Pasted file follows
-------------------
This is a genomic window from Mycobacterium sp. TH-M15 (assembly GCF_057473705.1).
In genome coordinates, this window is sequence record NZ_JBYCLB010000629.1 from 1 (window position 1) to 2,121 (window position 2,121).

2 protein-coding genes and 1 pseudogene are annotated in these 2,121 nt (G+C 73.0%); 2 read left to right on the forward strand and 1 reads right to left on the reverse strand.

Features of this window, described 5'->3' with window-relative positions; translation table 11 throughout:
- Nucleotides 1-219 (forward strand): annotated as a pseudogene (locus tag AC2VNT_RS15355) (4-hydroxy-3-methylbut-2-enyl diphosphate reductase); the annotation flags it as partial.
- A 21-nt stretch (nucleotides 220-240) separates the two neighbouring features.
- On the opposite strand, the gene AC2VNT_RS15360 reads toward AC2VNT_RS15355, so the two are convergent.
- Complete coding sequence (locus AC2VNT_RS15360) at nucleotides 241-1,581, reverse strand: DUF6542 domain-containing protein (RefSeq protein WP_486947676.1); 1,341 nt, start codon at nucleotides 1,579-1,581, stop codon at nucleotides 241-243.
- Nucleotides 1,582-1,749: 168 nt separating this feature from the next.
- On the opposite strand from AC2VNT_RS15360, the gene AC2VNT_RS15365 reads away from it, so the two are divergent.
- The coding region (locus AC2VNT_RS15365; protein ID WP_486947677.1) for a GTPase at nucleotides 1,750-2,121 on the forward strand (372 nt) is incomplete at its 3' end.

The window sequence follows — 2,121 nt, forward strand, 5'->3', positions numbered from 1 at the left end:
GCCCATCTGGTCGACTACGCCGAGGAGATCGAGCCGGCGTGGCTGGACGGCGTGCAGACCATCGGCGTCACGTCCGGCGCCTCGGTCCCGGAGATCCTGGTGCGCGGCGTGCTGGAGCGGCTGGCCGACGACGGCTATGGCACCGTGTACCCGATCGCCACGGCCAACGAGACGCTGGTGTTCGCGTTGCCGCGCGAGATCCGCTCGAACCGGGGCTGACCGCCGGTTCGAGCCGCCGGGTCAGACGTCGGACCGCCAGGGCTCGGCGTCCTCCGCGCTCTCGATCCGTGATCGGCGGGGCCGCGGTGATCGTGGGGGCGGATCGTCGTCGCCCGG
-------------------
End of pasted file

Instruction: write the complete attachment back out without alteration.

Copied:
This is a genomic window from Mycobacterium sp. TH-M15 (assembly GCF_057473705.1).
In genome coordinates, this window is sequence record NZ_JBYCLB010000629.1 from 1 (window position 1) to 2,121 (window position 2,121).

2 protein-coding genes and 1 pseudogene are annotated in these 2,121 nt (G+C 73.0%); 2 read left to right on the forward strand and 1 reads right to left on the reverse strand.

Features of this window, described 5'->3' with window-relative positions; translation table 11 throughout:
- Nucleotides 1-219 (forward strand): annotated as a pseudogene (locus tag AC2VNT_RS15355) (4-hydroxy-3-methylbut-2-enyl diphosphate reductase); the annotation flags it as partial.
- A 21-nt stretch (nucleotides 220-240) separates the two neighbouring features.
- On the opposite strand, the gene AC2VNT_RS15360 reads toward AC2VNT_RS15355, so the two are convergent.
- Complete coding sequence (locus AC2VNT_RS15360) at nucleotides 241-1,581, reverse strand: DUF6542 domain-containing protein (RefSeq protein WP_486947676.1); 1,341 nt, start codon at nucleotides 1,579-1,581, stop codon at nucleotides 241-243.
- Nucleotides 1,582-1,749: 168 nt separating this feature from the next.
- On the opposite strand from AC2VNT_RS15360, the gene AC2VNT_RS15365 reads away from it, so the two are divergent.
- The coding region (locus AC2VNT_RS15365; protein ID WP_486947677.1) for a GTPase at nucleotides 1,750-2,121 on the forward strand (372 nt) is incomplete at its 3' end.

The window sequence follows — 2,121 nt, forward strand, 5'->3', positions numbered from 1 at the left end:
GCCCATCTGGTCGACTACGCCGAGGAGATCGAGCCGGCGTGGCTGGACGGCGTGCAGACCATCGGCGTCACGTCCGGCGCCTCGGTCCCGGAGATCCTGGTGCGCGGCGTGCTGGAGCGGCTGGCCGACGACGGCTATGGCACCGTGTACCCGATCGCCACGGCCAACGAGACGCTGGTGTTCGCGTTGCCGCGCGAGATCCGCTCGAACCGGGGCTGACCGCCGGTTCGAGCCGCCGGGTCAGACGTCGGACCGCCAGGGCTCGGCGTCCTCCGCGCTCTCGATCCGTGATCGGCGGGGCCGCGGTGATCGTGGGGGCGGATCGTCGTCGCCCGG